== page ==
What convention is that?

There has never been a referendum on changes to the judicial systems of either NZ or England, so I can't see how a comvention could arise that there needs to be.

Posted by Rich : 6/22/2007 12:26:00 PM

There's no constitutional convention or legal requirement for a referendum. Parliament is sovereign and cannot, as has been pointed out, bind its successors. Entrenchment is nothing more than an exortation for future parliaments to think twice. Perhaps entrenchment should be something more than that, but currently it doesn't really have the prerequisite public awareness to have that form of legitimacy.

The only reason we hear so much about referendums is that it's a lazy way to attack a bill that doesn't have strong popular support, to holler "you need a referendum". I seem to recall Brash actually promising, albeit informally, to hold referendums for all bills that didn't command a lead in the polls. I found the idea of National holding a referendum on tax cuts laughable, and I doubt he would have stuck to it. So, I stand by my point, calling for a referendum is the political equivalent of crack, a cheap hit that proves nothing.

Posted by Anonymous : 6/22/2007 04:26:00 PM

Daedalus: while Parliament purports to be sovereign, and could easily make the required changes by first amending s268, I don't think this is something we should be encouraging them to do. I want politicians to respect the spirit of our constitution, not just its form - otherwise we get the sort of game-playing attitude towards it that you see inthe US, with disastrous consequences.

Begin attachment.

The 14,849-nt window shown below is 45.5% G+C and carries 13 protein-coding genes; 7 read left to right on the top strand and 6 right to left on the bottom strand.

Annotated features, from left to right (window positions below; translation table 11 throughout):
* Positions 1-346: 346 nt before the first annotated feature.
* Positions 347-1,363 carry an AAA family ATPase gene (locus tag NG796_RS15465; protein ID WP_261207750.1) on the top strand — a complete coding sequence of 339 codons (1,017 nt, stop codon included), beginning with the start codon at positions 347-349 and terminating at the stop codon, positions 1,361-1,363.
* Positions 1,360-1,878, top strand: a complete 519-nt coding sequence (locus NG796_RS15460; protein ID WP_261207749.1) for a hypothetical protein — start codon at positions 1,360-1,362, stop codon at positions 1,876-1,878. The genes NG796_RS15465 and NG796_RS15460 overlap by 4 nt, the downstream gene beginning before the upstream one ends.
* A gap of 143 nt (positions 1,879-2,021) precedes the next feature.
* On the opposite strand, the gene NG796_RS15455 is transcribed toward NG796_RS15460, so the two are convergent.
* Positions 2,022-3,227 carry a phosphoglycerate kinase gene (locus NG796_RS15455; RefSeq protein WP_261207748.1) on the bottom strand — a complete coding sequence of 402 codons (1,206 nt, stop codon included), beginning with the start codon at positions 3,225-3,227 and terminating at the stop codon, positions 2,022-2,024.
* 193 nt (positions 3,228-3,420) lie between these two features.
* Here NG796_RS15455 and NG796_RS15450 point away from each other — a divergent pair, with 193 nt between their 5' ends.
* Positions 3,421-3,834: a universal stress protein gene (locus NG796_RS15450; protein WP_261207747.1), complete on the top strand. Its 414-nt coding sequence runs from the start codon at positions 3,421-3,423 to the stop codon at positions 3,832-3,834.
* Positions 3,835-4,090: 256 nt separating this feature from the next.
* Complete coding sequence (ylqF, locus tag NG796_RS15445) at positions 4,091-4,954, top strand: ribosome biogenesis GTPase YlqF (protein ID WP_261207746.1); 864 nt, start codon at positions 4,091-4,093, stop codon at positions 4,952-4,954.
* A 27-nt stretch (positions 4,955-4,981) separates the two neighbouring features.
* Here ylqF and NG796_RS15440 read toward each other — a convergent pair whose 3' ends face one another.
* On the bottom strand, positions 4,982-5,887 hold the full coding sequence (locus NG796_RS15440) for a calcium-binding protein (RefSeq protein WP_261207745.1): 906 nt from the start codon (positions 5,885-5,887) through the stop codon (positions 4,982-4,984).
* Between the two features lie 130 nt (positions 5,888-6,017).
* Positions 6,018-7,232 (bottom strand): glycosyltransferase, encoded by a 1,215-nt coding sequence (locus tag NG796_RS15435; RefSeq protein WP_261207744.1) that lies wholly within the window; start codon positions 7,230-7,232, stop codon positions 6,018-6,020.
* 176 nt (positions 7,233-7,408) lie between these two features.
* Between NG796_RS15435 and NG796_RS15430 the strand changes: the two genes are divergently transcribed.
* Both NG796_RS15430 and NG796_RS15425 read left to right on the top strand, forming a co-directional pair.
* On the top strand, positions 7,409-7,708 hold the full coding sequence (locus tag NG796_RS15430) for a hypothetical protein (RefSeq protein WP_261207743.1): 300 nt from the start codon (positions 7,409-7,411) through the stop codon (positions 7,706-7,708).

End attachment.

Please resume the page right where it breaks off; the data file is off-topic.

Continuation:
So, we have to take the entrenchment at face value. And as a 75% majority is unlikely, that means a referendum. As I said, this is morally unpalatable - but if the aim is to provoke a public debate, then it is an excellent way of doing it.

Posted by Idiot/Savant : 6/22/2007 04:40:00 PM

and as a 75% majority is unlikely...

Really? It seems a bit wimpy to surrender before you've even begun to fight - and while any campaign to lower the voting age to 18 would require a hell of a lot of careful work and wouldn't happen overnight, it could happen. And I even think Sue could be a real leader, if she could just avoid the moral self-righteousness and tendency to demonise those with an opposing POV.

Posted by Craig Ranapia : 6/22/2007 04:59:00 PM

Why is a referendum morally unpalatable?

Because the Electoral currently denies 16 and 17 year-olds the right to vote?

The right to vote affirmed in the New Zealand Bill of Rights Act? No.

"Every New Zealand citizen who is of or over the age of 18 years—

(a)Has the right to vote in genuine periodic elections of members of the House of Representatives, which elections shall be by equal suffrage and by secret ballot; and

(b)Is qualified for membership of the House of Representatives."

Posted by Graeme Edgeler : 6/22/2007 05:38:00 PM

On a tangential note: Haven't you always thought it ironic that America - the nation that likes to think itself as being so democratic in nature - places age, birth and residency restrictions on key office holders. I mean, why do you need to be older than 35 years old to be president. This disenfranchises a significant chunk of the electorate from holding this office. They can vote for it - but not actually run for it. Nice that you can run for Senate five years earlier than president at 30 years old and, wonderfully, you can run for a House of Reps sinecure at only 25. Nice. Craziness. The more you know about the American constitutional arrangements the more you realise that their claim to democratic superiority over the rest of the World is laughable.